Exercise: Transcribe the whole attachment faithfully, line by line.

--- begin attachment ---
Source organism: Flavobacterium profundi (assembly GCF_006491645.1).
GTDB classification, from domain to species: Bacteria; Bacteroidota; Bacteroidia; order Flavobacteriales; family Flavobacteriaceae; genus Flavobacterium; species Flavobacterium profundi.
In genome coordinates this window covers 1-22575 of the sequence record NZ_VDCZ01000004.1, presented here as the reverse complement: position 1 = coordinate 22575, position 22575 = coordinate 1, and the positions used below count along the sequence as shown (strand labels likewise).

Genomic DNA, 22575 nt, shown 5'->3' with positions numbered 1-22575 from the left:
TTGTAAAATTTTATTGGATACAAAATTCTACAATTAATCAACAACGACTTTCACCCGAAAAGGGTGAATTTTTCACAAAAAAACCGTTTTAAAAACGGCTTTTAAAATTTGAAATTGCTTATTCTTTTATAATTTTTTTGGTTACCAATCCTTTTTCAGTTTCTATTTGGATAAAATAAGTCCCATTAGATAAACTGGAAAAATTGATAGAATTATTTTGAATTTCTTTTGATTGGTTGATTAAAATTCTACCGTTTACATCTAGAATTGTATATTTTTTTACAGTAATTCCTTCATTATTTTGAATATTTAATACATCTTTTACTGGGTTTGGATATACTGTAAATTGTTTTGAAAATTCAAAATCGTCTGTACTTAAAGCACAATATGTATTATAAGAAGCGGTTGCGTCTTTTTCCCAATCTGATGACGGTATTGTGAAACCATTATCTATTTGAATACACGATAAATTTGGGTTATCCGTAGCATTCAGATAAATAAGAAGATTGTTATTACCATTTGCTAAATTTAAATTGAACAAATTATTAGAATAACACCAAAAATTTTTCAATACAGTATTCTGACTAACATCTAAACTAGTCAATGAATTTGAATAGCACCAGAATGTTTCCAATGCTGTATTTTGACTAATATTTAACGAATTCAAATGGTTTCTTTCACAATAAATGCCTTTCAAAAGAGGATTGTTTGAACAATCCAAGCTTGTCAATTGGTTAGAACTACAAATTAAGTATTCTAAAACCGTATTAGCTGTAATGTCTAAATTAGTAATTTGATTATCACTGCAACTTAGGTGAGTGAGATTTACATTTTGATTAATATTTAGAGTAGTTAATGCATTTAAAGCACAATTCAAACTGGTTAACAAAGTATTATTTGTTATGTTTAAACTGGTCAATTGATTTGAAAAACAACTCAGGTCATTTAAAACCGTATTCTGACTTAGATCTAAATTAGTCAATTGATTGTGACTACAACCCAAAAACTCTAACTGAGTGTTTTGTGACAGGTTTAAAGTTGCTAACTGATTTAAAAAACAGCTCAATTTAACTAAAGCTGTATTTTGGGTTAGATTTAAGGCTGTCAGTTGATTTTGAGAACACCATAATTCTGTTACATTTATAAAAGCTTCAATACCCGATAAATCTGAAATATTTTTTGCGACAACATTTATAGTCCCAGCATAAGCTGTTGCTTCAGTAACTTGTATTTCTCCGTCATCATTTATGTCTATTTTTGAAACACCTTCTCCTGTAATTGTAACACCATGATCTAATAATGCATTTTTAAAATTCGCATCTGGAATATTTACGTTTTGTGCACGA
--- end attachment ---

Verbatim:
Source organism: Flavobacterium profundi (assembly GCF_006491645.1).
GTDB classification, from domain to species: Bacteria; Bacteroidota; Bacteroidia; order Flavobacteriales; family Flavobacteriaceae; genus Flavobacterium; species Flavobacterium profundi.
In genome coordinates this window covers 1-22575 of the sequence record NZ_VDCZ01000004.1, presented here as the reverse complement: position 1 = coordinate 22575, position 22575 = coordinate 1, and the positions used below count along the sequence as shown (strand labels likewise).

Genomic DNA, 22575 nt, shown 5'->3' with positions numbered 1-22575 from the left:
TTGTAAAATTTTATTGGATACAAAATTCTACAATTAATCAACAACGACTTTCACCCGAAAAGGGTGAATTTTTCACAAAAAAACCGTTTTAAAAACGGCTTTTAAAATTTGAAATTGCTTATTCTTTTATAATTTTTTTGGTTACCAATCCTTTTTCAGTTTCTATTTGGATAAAATAAGTCCCATTAGATAAACTGGAAAAATTGATAGAATTATTTTGAATTTCTTTTGATTGGTTGATTAAAATTCTACCGTTTACATCTAGAATTGTATATTTTTTTACAGTAATTCCTTCATTATTTTGAATATTTAATACATCTTTTACTGGGTTTGGATATACTGTAAATTGTTTTGAAAATTCAAAATCGTCTGTACTTAAAGCACAATATGTATTATAAGAAGCGGTTGCGTCTTTTTCCCAATCTGATGACGGTATTGTGAAACCATTATCTATTTGAATACACGATAAATTTGGGTTATCCGTAGCATTCAGATAAATAAGAAGATTGTTATTACCATTTGCTAAATTTAAATTGAACAAATTATTAGAATAACACCAAAAATTTTTCAATACAGTATTCTGACTAACATCTAAACTAGTCAATGAATTTGAATAGCACCAGAATGTTTCCAATGCTGTATTTTGACTAATATTTAACGAATTCAAATGGTTTCTTTCACAATAAATGCCTTTCAAAAGAGGATTGTTTGAACAATCCAAGCTTGTCAATTGGTTAGAACTACAAATTAAGTATTCTAAAACCGTATTAGCTGTAATGTCTAAATTAGTAATTTGATTATCACTGCAACTTAGGTGAGTGAGATTTACATTTTGATTAATATTTAGAGTAGTTAATGCATTTAAAGCACAATTCAAACTGGTTAACAAAGTATTATTTGTTATGTTTAAACTGGTCAATTGATTTGAAAAACAACTCAGGTCATTTAAAACCGTATTCTGACTTAGATCTAAATTAGTCAATTGATTGTGACTACAACCCAAAAACTCTAACTGAGTGTTTTGTGACAGGTTTAAAGTTGCTAACTGATTTAAAAAACAGCTCAATTTAACTAAAGCTGTATTTTGGGTTAGATTTAAGGCTGTCAGTTGATTTTGAGAACACCATAATTCTGTTACATTTATAAAAGCTTCAATACCCGATAAATCTGAAATATTTTTTGCGACAACATTTATAGTCCCAGCATAAGCTGTTGCTTCAGTAACTTGTATTTCTCCGTCATCATTTATGTCTATTTTTGAAACACCTTCTCCTGTAATTGTAACACCATGATCTAATAATGCATTTTTAAAATTCGCATCTGGAATATTTACGTTTTGTGCACGA